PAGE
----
The three devastating floods hit Sylhet and Sunamganj districts after highest rainfall in Cherrapunji in the Indian state of Meghalaya, adjacent to the two districts. Cherrapunji had received over 4000 mm of precipitation during ten days from June 10 to June 19 in 2023. This amount of rain in such a short period was rare even for Cherrapunji, which is known for having the highest rainfall in the world.

The construction of a 29.73-km "all-weather" road in the haor of Kishoreganj for smooth communication in three upazilas of the district (Austagram-Mithamaoin-Itna) is also responsible for flooding in Sylhet and Mymensingh regions. Most of the haors in Sunamganj and Sylhet districts connected with the haors in Kishoreganj as well as greater Mymensingh.

Water from incessant rain upstream in Meghalaya and Assam (India) flows down to the Meghna River in Kishoreganj through rivers and haors in the Sylhet region. Many locals say the road in the middle of the hoar disrupts the free flow of water.

Weather experts and environmentalists say Sylhet can no longer hold up to the pressure of flood and heavy rains in any way. Most parts of the district are being inundated by upstream and even scanty rains as a the city corporation project to solve waterlogging worth more than Tk 10 billion didn't come to any work. Besides, there is lack of proper and effective dredging of the rivers Surma and Kushiyara.

In this situation, all rivers in the district, including the Surma and the Kushiyara, need to be dredged immediately.

The residents of Sylhet city feel the flood situation in the city would not worsen this much had the river been dredged and eviction drives were conducted to keep the banks free of occupation. Besides, the rivers and streams (natural canals) should have been deepened in a planned way. The streams flowing through the city have lost capacity to hold water due to lack of proper maintenance and dredging.

State Minister for Water Resources Ministry Zahid Faruk on Thursday said the government will take steps to dredge the Surma River to protect Sylhet city from early floods.

The construction work of nine dredging stations across the country is underway and steps will be taken for dredging of the Surma River soon, he said while talking to reporters after visiting the Shaadi Canal in Tukerbazar area of Sylhet city on Thursday.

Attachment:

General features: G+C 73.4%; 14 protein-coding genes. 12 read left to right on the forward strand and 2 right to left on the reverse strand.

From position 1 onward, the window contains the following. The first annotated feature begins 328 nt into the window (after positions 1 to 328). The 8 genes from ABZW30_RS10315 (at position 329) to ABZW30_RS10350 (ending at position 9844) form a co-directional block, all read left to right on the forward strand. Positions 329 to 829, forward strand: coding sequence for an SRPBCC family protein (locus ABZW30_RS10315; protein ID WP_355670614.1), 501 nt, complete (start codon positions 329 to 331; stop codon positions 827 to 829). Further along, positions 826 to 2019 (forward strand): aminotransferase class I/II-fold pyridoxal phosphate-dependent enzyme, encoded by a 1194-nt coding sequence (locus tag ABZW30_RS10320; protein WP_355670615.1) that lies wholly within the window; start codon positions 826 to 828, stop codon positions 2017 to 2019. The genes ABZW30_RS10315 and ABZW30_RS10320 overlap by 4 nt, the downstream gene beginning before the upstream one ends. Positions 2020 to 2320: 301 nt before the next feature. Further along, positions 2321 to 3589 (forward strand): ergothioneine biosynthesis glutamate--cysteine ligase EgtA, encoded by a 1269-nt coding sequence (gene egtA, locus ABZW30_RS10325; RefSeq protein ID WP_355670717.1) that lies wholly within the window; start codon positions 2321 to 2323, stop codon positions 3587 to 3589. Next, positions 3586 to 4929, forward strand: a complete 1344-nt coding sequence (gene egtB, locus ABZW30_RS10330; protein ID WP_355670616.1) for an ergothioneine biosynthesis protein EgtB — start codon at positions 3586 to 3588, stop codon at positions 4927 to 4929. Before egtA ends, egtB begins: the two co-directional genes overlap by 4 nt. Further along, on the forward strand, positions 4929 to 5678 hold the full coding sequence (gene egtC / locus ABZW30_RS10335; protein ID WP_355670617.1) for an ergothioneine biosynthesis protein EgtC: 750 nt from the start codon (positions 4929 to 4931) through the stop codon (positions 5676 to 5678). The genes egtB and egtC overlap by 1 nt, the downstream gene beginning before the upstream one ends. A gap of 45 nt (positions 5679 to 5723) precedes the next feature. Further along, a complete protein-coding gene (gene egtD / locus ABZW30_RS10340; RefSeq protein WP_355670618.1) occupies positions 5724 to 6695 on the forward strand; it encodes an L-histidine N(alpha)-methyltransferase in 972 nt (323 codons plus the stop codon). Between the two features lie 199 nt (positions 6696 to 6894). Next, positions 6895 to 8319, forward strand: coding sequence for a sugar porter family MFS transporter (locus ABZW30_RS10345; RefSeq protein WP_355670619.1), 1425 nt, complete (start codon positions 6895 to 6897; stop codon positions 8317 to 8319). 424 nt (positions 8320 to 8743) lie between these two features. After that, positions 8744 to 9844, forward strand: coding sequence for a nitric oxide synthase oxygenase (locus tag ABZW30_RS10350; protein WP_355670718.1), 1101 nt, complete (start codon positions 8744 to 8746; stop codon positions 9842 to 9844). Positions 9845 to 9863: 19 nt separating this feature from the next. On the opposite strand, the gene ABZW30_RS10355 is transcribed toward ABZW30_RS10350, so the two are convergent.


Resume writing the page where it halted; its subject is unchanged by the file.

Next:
Water from upstream brings silt that obstructs the normal flow of the river, said the minister adding, "We have talked to the engineers that the dredging of the Surma River will begin soon."

All necessary steps will be taken to deal with the flood situation, he said.

Sylhet City Corporation Mayor Md Anwaruzzaman Chowdhury, and concerned officials of Sylhet Water Development Board and local administration were present there.

Monsoon floods arrive

It is true of course, that the monsoon brings with it floods in many parts of Bangladesh every year. According to the latest information available from the forecasters, the flood situation in some low-lying areas of Netrakona district and Sylhet, Sunamganj districts in the northeastern part of the country was expected to remain unchanged over the next 24 hours commencing 9am on Thursday (June 20).

The flood situation in Moulvibazar and Habiganj districts along the low-lying areas of Manu-Khwai river may improve, according to the Flood Forecasting and Warning Centre (FFWC).

Except Surma, major rivers in the north-eastern region of the country were on a rising trend

which may continue in the next 24 hours.

The Brahmaputra and Jamuna rivers are in rising trend and may continuously rise for the next 72 hours with a chance of reaching the Warning Level at some points.

Besides, the Padma river is on a rising trend, which may continue in next 48 hours, it said.

The water levels of the Dudhkumar, Teesta and Dharla rivers in the northern part of the country may rise and flash floods may hit some low-lying areas of Kurigram, Lalmonirhat, Rangpur districts.

River Teesta may cross danger level at Dalia Point in next 24 hours for a short period of time. According to the information from the Met Office, medium to heavy rainfall is expected over the northern and adjoining upstream region and heavy to very heavy rainfall is expected over the north-eastern, northern and adjoining upstream parts of the country in 24 to 48 hours.